UEFA Nations League Idea Good for Business, Bad for Football
On Thursday a report in The Guardian revealed UEFA is considering a “radical overhaul” of international football that would see a new competition start up in 2018.
Known as the “Nations League,” the tournament would divide the body’s 54 members into nine divisions and matches would take place on FIFA friendly dates. Promotion and relegation would mirror the club football setup.
UEFA are floating the idea for two reasons: (1) They are keen to maintain interest in football during the much-maligned friendly dates; (2) They see enormous revenue potential from television rights
In March 2012 the BBC divulged that UEFA would be centralizing the media rights for European qualification matches for both the World Cup and European Championship beginning in 2014—a measure that would allow broadcasters to buy television rights directly from UEFA instead of its members.
In other words, UEFA now stand to benefit directly from televised internationals, just as they already do from their own Champions League and Europa League competitions.
Financially, European football’s governing body can anticipate a cash windfall if the idea becomes reality. But would a Nations League be good for the sport?
At present FIFA mandates anywhere between five and seven international matchday periods each calendar year—each between one and five days in length. Nations League matches would be contested instead of friendlies; qualification fixtures would be left untouched.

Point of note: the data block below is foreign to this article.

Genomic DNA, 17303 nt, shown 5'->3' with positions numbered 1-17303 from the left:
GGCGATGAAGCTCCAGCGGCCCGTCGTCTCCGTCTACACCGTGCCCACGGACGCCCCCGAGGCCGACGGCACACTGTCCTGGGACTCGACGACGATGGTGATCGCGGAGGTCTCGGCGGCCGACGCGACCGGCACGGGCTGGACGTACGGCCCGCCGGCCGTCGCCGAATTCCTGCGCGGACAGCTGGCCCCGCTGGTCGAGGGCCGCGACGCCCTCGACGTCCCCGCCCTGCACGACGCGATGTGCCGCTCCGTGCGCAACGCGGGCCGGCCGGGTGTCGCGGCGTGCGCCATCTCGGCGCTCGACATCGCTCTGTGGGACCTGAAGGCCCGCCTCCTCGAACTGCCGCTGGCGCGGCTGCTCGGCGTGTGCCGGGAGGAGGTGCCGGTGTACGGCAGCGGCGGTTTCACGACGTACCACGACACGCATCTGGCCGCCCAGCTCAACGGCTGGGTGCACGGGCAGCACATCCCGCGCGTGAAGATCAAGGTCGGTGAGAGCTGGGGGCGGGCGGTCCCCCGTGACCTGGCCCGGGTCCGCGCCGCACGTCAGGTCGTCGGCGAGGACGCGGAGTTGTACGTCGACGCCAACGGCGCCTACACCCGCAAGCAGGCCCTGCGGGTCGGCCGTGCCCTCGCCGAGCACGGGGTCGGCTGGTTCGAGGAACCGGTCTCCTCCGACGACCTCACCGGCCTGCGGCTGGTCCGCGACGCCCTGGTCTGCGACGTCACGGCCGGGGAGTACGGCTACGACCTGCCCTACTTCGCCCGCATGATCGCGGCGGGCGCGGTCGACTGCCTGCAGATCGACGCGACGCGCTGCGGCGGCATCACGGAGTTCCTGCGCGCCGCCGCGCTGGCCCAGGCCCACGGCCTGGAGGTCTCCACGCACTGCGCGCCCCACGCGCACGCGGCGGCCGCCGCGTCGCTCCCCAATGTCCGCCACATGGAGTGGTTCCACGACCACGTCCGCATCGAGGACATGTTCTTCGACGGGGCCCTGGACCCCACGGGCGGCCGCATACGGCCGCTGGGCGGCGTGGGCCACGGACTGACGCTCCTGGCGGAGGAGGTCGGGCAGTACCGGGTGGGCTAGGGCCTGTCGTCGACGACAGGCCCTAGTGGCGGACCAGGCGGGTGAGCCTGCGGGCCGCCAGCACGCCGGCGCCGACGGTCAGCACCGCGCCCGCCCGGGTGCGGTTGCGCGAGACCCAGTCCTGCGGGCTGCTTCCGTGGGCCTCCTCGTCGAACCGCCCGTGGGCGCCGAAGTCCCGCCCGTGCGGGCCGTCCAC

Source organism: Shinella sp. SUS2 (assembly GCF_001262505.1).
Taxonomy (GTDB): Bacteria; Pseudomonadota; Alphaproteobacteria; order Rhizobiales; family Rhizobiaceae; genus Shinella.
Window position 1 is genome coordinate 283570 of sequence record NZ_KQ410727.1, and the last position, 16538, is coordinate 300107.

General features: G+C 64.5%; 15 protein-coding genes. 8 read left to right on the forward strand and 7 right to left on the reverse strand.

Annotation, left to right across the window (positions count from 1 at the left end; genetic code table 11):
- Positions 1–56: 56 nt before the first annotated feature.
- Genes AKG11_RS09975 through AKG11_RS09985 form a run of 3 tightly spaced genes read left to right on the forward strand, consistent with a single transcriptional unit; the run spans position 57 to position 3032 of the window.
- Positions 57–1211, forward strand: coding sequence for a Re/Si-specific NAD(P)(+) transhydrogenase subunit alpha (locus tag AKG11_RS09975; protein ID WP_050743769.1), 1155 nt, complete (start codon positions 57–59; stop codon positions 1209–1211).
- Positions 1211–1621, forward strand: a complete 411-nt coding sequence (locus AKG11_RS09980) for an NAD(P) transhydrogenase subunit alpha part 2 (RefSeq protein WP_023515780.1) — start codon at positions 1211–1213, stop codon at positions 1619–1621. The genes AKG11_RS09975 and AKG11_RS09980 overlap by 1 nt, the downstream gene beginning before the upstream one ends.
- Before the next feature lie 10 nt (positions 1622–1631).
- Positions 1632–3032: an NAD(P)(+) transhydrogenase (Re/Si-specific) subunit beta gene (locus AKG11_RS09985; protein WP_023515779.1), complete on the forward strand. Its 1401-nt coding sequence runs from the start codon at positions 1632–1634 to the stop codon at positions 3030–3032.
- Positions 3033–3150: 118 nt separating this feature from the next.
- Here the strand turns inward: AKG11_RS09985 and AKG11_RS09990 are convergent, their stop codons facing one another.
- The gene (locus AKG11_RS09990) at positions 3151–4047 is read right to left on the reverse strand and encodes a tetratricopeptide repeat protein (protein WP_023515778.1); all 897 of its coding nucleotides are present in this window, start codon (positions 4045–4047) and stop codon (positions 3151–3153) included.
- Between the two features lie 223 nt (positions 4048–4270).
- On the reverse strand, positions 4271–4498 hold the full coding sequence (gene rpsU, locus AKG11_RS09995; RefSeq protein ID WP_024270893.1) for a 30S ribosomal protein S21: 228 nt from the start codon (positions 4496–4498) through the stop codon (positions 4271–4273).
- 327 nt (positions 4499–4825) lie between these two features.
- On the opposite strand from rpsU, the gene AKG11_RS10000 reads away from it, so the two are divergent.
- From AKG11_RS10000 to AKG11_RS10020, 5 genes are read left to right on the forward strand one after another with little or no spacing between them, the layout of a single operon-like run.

England, for example, played four friendlies in 2013, and given that each of the Nations League’s proposed divisions would have six sides it follows that the schedule would include five matches.
That’s more international football; not less.
But the idea could also end up inhibiting a national association’s planning for everything from tournament preparation to squad development.
A lower-ranked nation—Malta, for example, or Albania or Moldova; even Scotland or Wales—should not be prevented from scheduling friendly matches against superior opposition in an attempt to give its players experience against the best sides on the continent.
The nature of football is upwardly-mobile (thus the existence of promotion), and even Europe’s bottom-feeders should, and should be encouraged to, aspire upwards rather than remain stagnant by being force-fed matches in Division 8 or 9.
But there are repercussions for the big setups as well.
In advance of a World Cup the likes of Germany, Italy and Spain should be able to schedule friendlies they believe will help them in the Group Stage.
If, for example, Germany are grouped with Cameroon and fancy a preparation game against Ghana or Gabon, they should be able to schedule the match rather than fulfill a Nations League appointment against England or France.
What it all boils down to is a shifting in the power balance from the national associations to the centralized body. And that’s disturbing.
When it comes to determining a friendly fixture list the national associations know better than UEFA what their needs and aspirations are.
In this regard they are best left to their own devices.
The proposed Nations League divisions, as revealed by Owen Gibson of The Guardian:
Division 1: Spain, Germany, Netherlands, Italy, England, Portugal
Division 2: Russia, Greece, Croatia, Sweden, France, Bosnia-Herzegovina
Division 3: Ukraine, Denmark, Switzerland, Belgium, Hungary, Czech Republic
Division 4: Republic of Ireland, Serbia, Norway, Slovakia, Turkey, Israel
Division 5: Slovenia, Austria, Romania, Montenegro, Poland, Finland
Division 6: Scotland, Armenia, Bulgaria, Latvia, Estonia, Belarus
Division 7: Wales, Northern Ireland, Albania, Iceland, Lithuania, Macedonia
Division 8: Georgia, Moldova, Azerbaijan, Luxembourg, Cyprus, Kazakhstan
Division 9: Liechtenstein, Faroe Islands, Malta, Andorra, San Marino, Gibraltar
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